Your baby's cold may be RSV
It's inevitable, we joked, as family members from as far away as Illinois and Italy joined our celebrations in suburban Philadelphia.
We added packages of colorful tissues to last-minute shopping lists, drank ginger tea with lemon and recalled wryly how much worse it was a few years back when three generations in close quarters shared a stomach bug.
Until the youngest member of our clan started struggling for breath — and our cold-like symptoms suddenly seemed more sinister.
On New Year's Eve, his parents, visiting from the Midwest, took him to an urgent care clinic. The doctor called an ambulance and sent them to a nearby emergency room. Later that day, they were transferred, again by ambulance, to the Nemours/Alfred I. duPont Hospital for Children in Wilmington, where 5-month-old Timo spent the next four nights receiving supplemental oxygen, having mucous suctioned out of his nose and lungs, and being closely monitored for complications.
The diagnosis? RSV, or respiratory syncytial virus, an often overlooked infection that is the leading cause of hospitalization for children under age 1 in the United States.
A quick test can distinguish RSV from the flu or other common colds, but most healthy young adults never find out because their symptoms don't seem threatening. But RSV can present problems for the elderly and people with compromised immune systems. In cases such as Timo's, it causes bronchiolitis, or inflammation of the small airways in the lungs. Some infants develop pneumonia.
RSV is a killer in countries where respiratory support is not so readily available, causing 60,000 deaths annually around the world in children under age 5.
Even in the United States, RSV leads to more than 2 million outpatient visits and nearly 60,000 hospitalizations every year in that age group, according to the Centers for Disease Control and Prevention. Experts estimate that a few hundred children die each year. The season onset ranges from mid-September to mid-November and ends somewhere between mid-April and mid-May. Its peak is about now, between late December and mid-February.
For a hospital such as Nemours, that represents a huge burden, said Jonathan Miller, director of primary care pediatrics. Of the 350 patients admitted in one recent week in January — for everything from surgery to oncology — 71, or 20 percent, were for bronchiolitis, most caused by RSV and representing the vast majority of admissions in general pediatrics.
"I see 12 to 15 patients a day," Miller said. That number rose to 17 one day in early January. "Twelve of them," Miller said, "had acute bronchiolitis."
Some children become very ill, with the infection lingering beyond the expected few days and require highly specialized care, including IV fluids and intubation. Five of the 71 admissions had to be treated in the pediatric intensive care unit.
Complications often occur in children who suffer from underlying conditions, such as congenital heart disease or chronic lung disease, or in babies who arrived prematurely — as Timo did — before having received the full complement of maternal antibodies. All infants have small airways that are easily blocked by mucous.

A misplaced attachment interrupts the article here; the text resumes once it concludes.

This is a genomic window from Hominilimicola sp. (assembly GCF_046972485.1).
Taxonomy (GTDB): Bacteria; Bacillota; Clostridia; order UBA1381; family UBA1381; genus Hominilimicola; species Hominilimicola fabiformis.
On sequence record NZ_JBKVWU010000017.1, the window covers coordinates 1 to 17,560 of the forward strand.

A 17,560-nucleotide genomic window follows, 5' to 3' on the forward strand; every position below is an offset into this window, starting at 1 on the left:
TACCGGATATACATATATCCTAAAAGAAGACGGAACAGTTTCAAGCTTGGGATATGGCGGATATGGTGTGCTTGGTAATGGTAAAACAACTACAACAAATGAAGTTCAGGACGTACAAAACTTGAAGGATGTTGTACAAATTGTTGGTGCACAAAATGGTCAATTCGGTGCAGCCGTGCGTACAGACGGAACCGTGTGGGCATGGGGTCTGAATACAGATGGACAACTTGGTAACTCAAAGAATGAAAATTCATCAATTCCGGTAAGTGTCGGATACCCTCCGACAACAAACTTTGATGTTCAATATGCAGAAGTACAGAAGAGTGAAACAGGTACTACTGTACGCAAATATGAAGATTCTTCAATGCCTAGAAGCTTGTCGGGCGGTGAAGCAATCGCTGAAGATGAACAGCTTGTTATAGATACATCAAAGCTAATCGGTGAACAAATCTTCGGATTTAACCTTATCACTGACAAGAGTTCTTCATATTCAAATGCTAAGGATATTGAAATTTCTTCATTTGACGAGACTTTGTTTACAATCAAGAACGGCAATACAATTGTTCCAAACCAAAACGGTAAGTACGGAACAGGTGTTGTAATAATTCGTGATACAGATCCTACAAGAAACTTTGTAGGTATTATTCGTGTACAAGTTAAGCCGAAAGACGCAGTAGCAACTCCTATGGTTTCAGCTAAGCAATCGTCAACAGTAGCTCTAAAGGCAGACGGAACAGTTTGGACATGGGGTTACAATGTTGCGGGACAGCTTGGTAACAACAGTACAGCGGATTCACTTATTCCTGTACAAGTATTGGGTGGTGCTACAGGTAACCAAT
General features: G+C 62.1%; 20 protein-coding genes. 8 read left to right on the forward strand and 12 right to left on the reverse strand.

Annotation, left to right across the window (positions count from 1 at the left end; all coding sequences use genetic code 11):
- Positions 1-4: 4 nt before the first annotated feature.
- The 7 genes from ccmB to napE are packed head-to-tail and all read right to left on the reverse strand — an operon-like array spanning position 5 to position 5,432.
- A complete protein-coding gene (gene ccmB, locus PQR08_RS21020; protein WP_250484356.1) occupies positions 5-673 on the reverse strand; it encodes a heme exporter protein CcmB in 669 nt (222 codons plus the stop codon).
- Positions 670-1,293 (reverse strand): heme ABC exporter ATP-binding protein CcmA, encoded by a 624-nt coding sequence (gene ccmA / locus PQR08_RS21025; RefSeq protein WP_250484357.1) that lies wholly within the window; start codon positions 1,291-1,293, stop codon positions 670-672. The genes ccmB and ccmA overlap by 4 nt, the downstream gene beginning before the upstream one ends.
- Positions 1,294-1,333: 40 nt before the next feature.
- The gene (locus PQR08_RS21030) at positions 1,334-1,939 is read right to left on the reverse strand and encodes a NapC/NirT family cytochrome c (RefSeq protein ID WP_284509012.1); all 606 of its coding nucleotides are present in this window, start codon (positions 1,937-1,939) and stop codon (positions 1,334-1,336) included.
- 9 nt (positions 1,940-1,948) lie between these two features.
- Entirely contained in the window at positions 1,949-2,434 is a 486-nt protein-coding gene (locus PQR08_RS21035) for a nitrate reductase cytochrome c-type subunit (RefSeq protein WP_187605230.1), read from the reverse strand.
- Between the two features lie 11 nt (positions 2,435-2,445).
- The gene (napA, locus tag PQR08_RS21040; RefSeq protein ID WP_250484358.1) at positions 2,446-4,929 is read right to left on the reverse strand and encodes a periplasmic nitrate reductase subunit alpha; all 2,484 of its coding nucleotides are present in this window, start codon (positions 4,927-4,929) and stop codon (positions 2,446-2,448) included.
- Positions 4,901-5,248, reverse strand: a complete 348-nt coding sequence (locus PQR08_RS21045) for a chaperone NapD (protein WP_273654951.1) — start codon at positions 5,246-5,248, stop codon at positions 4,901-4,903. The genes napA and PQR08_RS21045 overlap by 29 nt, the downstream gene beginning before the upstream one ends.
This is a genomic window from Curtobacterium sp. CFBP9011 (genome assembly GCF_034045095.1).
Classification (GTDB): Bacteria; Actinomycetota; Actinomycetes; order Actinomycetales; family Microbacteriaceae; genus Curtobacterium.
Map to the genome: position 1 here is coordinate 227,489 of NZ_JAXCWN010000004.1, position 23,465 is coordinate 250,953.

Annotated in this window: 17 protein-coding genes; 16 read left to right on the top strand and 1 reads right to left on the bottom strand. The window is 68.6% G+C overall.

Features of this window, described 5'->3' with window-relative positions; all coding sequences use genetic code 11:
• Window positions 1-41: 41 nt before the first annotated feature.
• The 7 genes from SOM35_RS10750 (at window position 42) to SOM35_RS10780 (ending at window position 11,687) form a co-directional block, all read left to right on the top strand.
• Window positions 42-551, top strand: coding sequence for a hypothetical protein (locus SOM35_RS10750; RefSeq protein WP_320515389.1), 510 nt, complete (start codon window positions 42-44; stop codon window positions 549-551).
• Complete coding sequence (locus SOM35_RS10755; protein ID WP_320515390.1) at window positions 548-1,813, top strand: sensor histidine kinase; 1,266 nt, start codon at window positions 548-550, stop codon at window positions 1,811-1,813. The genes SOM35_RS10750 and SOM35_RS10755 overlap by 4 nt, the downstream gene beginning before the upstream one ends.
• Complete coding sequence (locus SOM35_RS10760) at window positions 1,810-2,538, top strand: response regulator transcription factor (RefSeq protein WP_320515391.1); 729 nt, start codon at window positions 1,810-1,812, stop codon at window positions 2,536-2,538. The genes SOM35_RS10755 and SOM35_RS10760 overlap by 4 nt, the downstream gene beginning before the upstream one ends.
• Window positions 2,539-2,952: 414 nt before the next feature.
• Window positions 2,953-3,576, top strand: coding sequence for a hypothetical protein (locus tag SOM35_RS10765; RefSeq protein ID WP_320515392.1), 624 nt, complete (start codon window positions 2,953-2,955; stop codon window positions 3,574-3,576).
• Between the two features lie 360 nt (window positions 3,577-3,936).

And if our experience is anything to go by, RSV produces an awful lot of it. We ripped through boxes of tissues, sought out humidifiers and tried in vain to teach toddlers how to blow their noses.
RSV is not a new problem. It was recognized in the late 1950s and may have received more attention recently because infections with many of the other germs that cause lower respiratory tract infections can be prevented or treated.
Swift in-office tests now allow doctors to distinguish RSV from bacterial infections and thus avoid the overuse of antibiotics.
They also enable doctors to give parents specific advice about what to watch for and how the disease might progress, said Ruth Karron, a pediatrician and professor in the Department of International Health at the Johns Hopkins Bloomberg School of Public Health.
But doctors can do little to combat RSV.
There is no effective antiviral drug, such as Tamiflu, which is used against influenza. Monthly injections of an antibody, Synagis, can help prevent serious infections but it is expensive and given only to babies at very high risk.
"A good vaccine for RSV would probably have a bigger impact on childhood disease than almost any other vaccine could," Miller said.
Karron has been working with colleagues at the National Institutes of Health on one of several efforts to develop a vaccine. She said she hopes it will be available within the next five to 10 years. A vaccine given to pregnant mothers to protect their babies could be ready sooner.
The virus doesn't evolve much, Karron said, so unlike the flu, which adapts frequently, a vaccine would not have to be updated from year to year.
Until then, practice good respiratory hygiene with frequent hand washing and by coughing or sneezing into a tissue or elbow rather than into bare hands, advised Susan Gerber, chief of the respiratory viruses branch at the CDC's Division of Viral Diseases.
Doctors also recommend that adults and children even with mild cold symptoms avoid contact with at-risk infants.
"Resist passing the baby," Karron said.
Still, the realities of modern life make it hard to avoid infection with such a highly contagious bug that can survive on doorknobs, shirt sleeves and soft toys and so runs rampant through day-care centers. Being infected delivers some immunity but doesn't mean you won't catch RSV again.
Almost all children will have had an RSV infection by their second birthday, Karron said.
Timo is now back home in Illinois with his 2-year-old brother, who suffered only a runny nose and a bothersome nighttime cough.
"Toddlers are the 'Typhoid Mary's' of RSV," Karron said.
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